Hoosier women stepping up to knit Super Bowl scarves


Mary Milz/Eyewitness News

Indianapolis - When Indianapolis hosts the 2012 Super Bowl, the roughly 8,000 volunteers will be given handmade scarves to wear and keep them warm. So far, crafters from across the country have made 1,000 of them with the effort drawing a broad range of interest.

While some volunteers are making scarves on their own, others have started knitting circles.

One group of women meets monthly at the Skyline Club atop the One America Building.

Businesswoman Yvonne Shaheen and attorney Brenda Horn organized the group in March.

"I love to knit and it's a good excuse to get together, have a glass of wine with friends and enjoy ourselves," said Horn.

"We have different people come each month and we (knit or crochet) for about two hours," said Shaheen.

Asked how many scarves the group hoped to make, Horn responded, "One hundred," as audible gasps erupted. "Some are looking surprised," she laughed.

So far, they've made about 30 scarves. The group includes beginners and pros, like Susan Brennan, who owns the Mass Avenue Knit Shop in Fountain Square.

Brennan incorporated a football design into one of her scarves. When she guessed it took "four to five nights to do," there were groans and laughter from others in the group, with Brennan quickly explaining, "I'm a little obsessive, a little obsessive."

The rules are simple. Scarves must be blue and white - a special blue and white yarn with no team logos. They also need to be seven feet long and seven inches wide.

Horn held up a completed scarf noting it was a little off. "I made a couple like this. They're not exactly regulation because it's chunky yarn but we'll turn them in anyway because we think they're cute."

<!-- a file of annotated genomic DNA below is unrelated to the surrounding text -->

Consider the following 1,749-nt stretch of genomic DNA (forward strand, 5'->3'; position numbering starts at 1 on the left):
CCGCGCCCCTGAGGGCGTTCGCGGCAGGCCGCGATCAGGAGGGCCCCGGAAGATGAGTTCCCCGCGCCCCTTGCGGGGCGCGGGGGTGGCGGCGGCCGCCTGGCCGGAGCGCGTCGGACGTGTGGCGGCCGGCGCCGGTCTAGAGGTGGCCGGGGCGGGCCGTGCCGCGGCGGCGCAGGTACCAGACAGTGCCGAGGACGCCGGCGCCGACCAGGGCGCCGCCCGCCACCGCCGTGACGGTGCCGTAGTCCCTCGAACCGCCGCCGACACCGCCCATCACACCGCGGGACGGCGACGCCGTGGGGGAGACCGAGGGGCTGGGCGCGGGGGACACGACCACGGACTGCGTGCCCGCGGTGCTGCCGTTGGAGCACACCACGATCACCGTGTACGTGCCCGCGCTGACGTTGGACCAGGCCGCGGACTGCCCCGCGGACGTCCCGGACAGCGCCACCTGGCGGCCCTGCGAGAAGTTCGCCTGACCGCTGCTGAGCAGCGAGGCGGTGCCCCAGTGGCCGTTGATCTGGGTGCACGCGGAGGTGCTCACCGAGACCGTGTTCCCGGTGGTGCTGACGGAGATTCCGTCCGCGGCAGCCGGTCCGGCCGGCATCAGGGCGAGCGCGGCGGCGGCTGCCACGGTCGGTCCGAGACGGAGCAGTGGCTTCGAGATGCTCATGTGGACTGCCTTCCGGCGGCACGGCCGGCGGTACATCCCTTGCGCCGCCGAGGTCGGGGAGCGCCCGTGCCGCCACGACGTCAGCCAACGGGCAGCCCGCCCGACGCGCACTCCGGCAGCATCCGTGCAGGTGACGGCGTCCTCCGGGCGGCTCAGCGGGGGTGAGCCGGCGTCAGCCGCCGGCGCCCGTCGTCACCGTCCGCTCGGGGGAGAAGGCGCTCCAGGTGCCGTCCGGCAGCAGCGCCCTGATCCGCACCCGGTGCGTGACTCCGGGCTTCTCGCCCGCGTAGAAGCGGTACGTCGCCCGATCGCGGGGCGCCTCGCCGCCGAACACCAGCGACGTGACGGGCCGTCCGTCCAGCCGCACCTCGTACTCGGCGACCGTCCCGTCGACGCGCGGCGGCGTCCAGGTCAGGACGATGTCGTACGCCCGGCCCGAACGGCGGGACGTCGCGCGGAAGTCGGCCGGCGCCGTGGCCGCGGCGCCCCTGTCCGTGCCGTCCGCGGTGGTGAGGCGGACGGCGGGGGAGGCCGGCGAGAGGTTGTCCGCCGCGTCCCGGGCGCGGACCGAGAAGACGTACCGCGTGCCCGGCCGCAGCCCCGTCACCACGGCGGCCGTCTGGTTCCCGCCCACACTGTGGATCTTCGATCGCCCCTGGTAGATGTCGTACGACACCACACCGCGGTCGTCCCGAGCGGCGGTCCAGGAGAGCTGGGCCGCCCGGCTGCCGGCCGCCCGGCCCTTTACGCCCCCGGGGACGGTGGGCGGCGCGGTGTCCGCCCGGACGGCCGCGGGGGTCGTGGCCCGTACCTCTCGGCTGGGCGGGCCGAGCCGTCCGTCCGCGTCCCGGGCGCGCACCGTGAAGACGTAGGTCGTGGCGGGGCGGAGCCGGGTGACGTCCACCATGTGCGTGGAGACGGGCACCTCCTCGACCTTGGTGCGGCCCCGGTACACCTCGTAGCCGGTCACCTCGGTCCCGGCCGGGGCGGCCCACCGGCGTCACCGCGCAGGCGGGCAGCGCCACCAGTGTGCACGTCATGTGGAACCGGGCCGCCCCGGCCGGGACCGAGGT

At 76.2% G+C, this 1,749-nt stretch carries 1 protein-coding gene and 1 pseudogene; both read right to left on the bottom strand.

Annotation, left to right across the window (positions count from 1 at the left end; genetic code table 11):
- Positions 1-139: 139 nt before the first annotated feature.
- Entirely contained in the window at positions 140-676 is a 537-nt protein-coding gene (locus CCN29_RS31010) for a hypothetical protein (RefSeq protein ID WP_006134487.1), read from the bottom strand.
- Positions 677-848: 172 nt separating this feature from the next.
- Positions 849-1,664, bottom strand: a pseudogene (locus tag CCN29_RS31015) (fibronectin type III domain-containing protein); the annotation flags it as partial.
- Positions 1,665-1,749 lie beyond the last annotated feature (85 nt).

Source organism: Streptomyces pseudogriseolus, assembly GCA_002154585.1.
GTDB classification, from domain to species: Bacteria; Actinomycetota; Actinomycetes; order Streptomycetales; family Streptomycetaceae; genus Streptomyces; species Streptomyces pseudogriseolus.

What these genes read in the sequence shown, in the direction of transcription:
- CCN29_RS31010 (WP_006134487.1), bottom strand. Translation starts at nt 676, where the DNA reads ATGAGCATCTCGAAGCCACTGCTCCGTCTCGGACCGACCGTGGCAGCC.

The women, several of them Colts fans, say they're excited about Indianapolis hosting the Super Bowl and excited to see their handiwork.

Shaheen said she'll be on the lookout for the scarves she's made, joking "I'll say, 'That's mine,' and 'that's mine! I gave that to you. I did that for you.' It's a labor of love."

Several offenders at the Indiana women's prison are also involved in the Super Scarves effort. They're not only making scarves but sewing Super Bowl patches on each one.

For Jessica Utter, serving time for drug offenses, it's a job. She makes $1.60 a day to make scarves, but she said it's obviously not about the money.

"Definitely no! It's not the money, but it is one of the highest paid jobs here, so that's sort of a perk," Utter said. "It makes me feel good to give back because I spent so much time taking. I just enjoy it. I enjoy doing things for people."

Sheila Haecker, sentenced for robbery, said she's learned to knit, crochet and sew through the program. She's also learned about herself.

"I was raised in a broken home so I know there's other life out there versus what I grew up in. There are actually people who love you and care about you," said Haecker.

Most scarves will come in a bag with a note from the person who made the scarf.

Haecker said she usually includes a Bible verse while Utter said, "I just say something encouraging, like maybe 'have fun' or 'stay warm.'"

Dianna Boyce with the 2012 Super Bowl Host Committee said the scarves "are coming in from across the country."

She said they've received scarves from crafters in 14 states. In fact, this week they received their 1,000 scarf.

"The response to the Super Scarves effort has just been incredible," she said.

Asked about the Super Scarves, Colts owner Jim Irsay said, "I love the effort...I think it's one of the many things we have that allows you to be part of the Super Bowl experience."

Checking out one of the scarves, Irsay said, "I'm not a knitter but it looks tremendous...I think they've done a great job and they're the right colors for sure."

Knit a Super Bowl scarf